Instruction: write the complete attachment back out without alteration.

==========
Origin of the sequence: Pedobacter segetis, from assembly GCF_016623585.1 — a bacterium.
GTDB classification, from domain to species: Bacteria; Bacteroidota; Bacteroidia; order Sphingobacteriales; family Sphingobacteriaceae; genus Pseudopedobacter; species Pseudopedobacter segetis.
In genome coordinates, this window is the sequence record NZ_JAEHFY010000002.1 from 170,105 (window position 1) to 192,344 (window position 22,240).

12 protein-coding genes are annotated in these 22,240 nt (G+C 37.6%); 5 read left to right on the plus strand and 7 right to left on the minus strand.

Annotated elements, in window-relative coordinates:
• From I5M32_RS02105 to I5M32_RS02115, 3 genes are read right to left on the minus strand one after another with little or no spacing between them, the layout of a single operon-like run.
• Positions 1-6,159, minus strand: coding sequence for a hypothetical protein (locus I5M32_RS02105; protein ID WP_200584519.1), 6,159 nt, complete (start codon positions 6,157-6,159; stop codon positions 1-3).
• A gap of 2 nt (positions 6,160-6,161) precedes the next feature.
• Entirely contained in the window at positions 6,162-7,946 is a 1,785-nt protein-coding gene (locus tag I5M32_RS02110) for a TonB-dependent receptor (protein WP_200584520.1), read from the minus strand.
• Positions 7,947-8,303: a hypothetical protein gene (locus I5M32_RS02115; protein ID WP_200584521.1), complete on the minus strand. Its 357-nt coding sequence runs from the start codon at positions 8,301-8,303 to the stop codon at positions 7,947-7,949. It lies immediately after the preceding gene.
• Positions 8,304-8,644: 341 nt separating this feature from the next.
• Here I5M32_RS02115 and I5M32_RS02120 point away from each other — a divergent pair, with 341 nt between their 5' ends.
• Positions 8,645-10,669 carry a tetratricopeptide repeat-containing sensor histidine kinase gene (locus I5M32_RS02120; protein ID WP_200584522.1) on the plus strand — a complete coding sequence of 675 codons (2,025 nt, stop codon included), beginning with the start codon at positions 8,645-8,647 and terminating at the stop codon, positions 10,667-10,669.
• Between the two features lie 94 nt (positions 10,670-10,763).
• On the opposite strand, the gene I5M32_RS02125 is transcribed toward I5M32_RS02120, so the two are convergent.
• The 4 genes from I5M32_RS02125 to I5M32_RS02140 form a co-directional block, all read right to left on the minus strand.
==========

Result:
Origin of the sequence: Pedobacter segetis, from assembly GCF_016623585.1 — a bacterium.
GTDB classification, from domain to species: Bacteria; Bacteroidota; Bacteroidia; order Sphingobacteriales; family Sphingobacteriaceae; genus Pseudopedobacter; species Pseudopedobacter segetis.
In genome coordinates, this window is the sequence record NZ_JAEHFY010000002.1 from 170,105 (window position 1) to 192,344 (window position 22,240).

12 protein-coding genes are annotated in these 22,240 nt (G+C 37.6%); 5 read left to right on the plus strand and 7 right to left on the minus strand.

Annotated elements, in window-relative coordinates:
• From I5M32_RS02105 to I5M32_RS02115, 3 genes are read right to left on the minus strand one after another with little or no spacing between them, the layout of a single operon-like run.
• Positions 1-6,159, minus strand: coding sequence for a hypothetical protein (locus I5M32_RS02105; protein ID WP_200584519.1), 6,159 nt, complete (start codon positions 6,157-6,159; stop codon positions 1-3).
• A gap of 2 nt (positions 6,160-6,161) precedes the next feature.
• Entirely contained in the window at positions 6,162-7,946 is a 1,785-nt protein-coding gene (locus tag I5M32_RS02110) for a TonB-dependent receptor (protein WP_200584520.1), read from the minus strand.
• Positions 7,947-8,303: a hypothetical protein gene (locus I5M32_RS02115; protein ID WP_200584521.1), complete on the minus strand. Its 357-nt coding sequence runs from the start codon at positions 8,301-8,303 to the stop codon at positions 7,947-7,949. It lies immediately after the preceding gene.
• Positions 8,304-8,644: 341 nt separating this feature from the next.
• Here I5M32_RS02115 and I5M32_RS02120 point away from each other — a divergent pair, with 341 nt between their 5' ends.
• Positions 8,645-10,669 carry a tetratricopeptide repeat-containing sensor histidine kinase gene (locus I5M32_RS02120; protein ID WP_200584522.1) on the plus strand — a complete coding sequence of 675 codons (2,025 nt, stop codon included), beginning with the start codon at positions 8,645-8,647 and terminating at the stop codon, positions 10,667-10,669.
• Between the two features lie 94 nt (positions 10,670-10,763).
• On the opposite strand, the gene I5M32_RS02125 is transcribed toward I5M32_RS02120, so the two are convergent.
• The 4 genes from I5M32_RS02125 to I5M32_RS02140 form a co-directional block, all read right to left on the minus strand.